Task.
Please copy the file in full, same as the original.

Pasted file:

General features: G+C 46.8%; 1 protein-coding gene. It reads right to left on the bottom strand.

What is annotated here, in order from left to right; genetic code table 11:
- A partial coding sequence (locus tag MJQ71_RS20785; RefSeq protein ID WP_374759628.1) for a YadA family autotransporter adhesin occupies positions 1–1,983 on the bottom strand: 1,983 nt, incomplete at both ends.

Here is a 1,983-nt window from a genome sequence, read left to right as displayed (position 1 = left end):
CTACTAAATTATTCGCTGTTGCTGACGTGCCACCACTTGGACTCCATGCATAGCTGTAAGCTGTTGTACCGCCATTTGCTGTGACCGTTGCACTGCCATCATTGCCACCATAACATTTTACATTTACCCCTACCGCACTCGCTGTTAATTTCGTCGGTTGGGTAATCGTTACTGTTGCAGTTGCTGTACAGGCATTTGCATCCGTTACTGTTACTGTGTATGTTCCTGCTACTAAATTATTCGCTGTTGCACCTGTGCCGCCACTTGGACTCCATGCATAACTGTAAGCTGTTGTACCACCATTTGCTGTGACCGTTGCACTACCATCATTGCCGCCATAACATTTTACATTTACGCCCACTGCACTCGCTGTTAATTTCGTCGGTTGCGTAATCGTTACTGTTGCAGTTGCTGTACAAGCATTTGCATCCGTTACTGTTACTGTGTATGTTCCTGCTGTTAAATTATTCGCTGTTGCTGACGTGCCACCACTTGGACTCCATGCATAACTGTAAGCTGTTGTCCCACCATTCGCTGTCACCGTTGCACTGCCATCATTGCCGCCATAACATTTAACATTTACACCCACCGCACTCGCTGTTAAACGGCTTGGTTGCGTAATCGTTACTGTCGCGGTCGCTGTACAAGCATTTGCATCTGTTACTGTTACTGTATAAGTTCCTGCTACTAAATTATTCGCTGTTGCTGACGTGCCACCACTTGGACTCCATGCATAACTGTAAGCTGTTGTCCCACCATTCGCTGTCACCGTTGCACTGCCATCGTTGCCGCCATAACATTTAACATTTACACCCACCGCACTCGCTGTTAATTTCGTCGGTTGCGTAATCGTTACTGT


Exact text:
General features: G+C 46.8%; 1 protein-coding gene. It reads right to left on the bottom strand.

What is annotated here, in order from left to right; genetic code table 11:
- A partial coding sequence (locus tag MJQ71_RS20785; RefSeq protein ID WP_374759628.1) for a YadA family autotransporter adhesin occupies positions 1–1,983 on the bottom strand: 1,983 nt, incomplete at both ends.

Here is a 1,983-nt window from a genome sequence, read left to right as displayed (position 1 = left end):
CTACTAAATTATTCGCTGTTGCTGACGTGCCACCACTTGGACTCCATGCATAGCTGTAAGCTGTTGTACCGCCATTTGCTGTGACCGTTGCACTGCCATCATTGCCACCATAACATTTTACATTTACCCCTACCGCACTCGCTGTTAATTTCGTCGGTTGGGTAATCGTTACTGTTGCAGTTGCTGTACAGGCATTTGCATCCGTTACTGTTACTGTGTATGTTCCTGCTACTAAATTATTCGCTGTTGCACCTGTGCCGCCACTTGGACTCCATGCATAACTGTAAGCTGTTGTACCACCATTTGCTGTGACCGTTGCACTACCATCATTGCCGCCATAACATTTTACATTTACGCCCACTGCACTCGCTGTTAATTTCGTCGGTTGCGTAATCGTTACTGTTGCAGTTGCTGTACAAGCATTTGCATCCGTTACTGTTACTGTGTATGTTCCTGCTGTTAAATTATTCGCTGTTGCTGACGTGCCACCACTTGGACTCCATGCATAACTGTAAGCTGTTGTCCCACCATTCGCTGTCACCGTTGCACTGCCATCATTGCCGCCATAACATTTAACATTTACACCCACCGCACTCGCTGTTAAACGGCTTGGTTGCGTAATCGTTACTGTCGCGGTCGCTGTACAAGCATTTGCATCTGTTACTGTTACTGTATAAGTTCCTGCTACTAAATTATTCGCTGTTGCTGACGTGCCACCACTTGGACTCCATGCATAACTGTAAGCTGTTGTCCCACCATTCGCTGTCACCGTTGCACTGCCATCGTTGCCGCCATAACATTTAACATTTACACCCACCGCACTCGCTGTTAATTTCGTCGGTTGCGTAATCGTTACTGT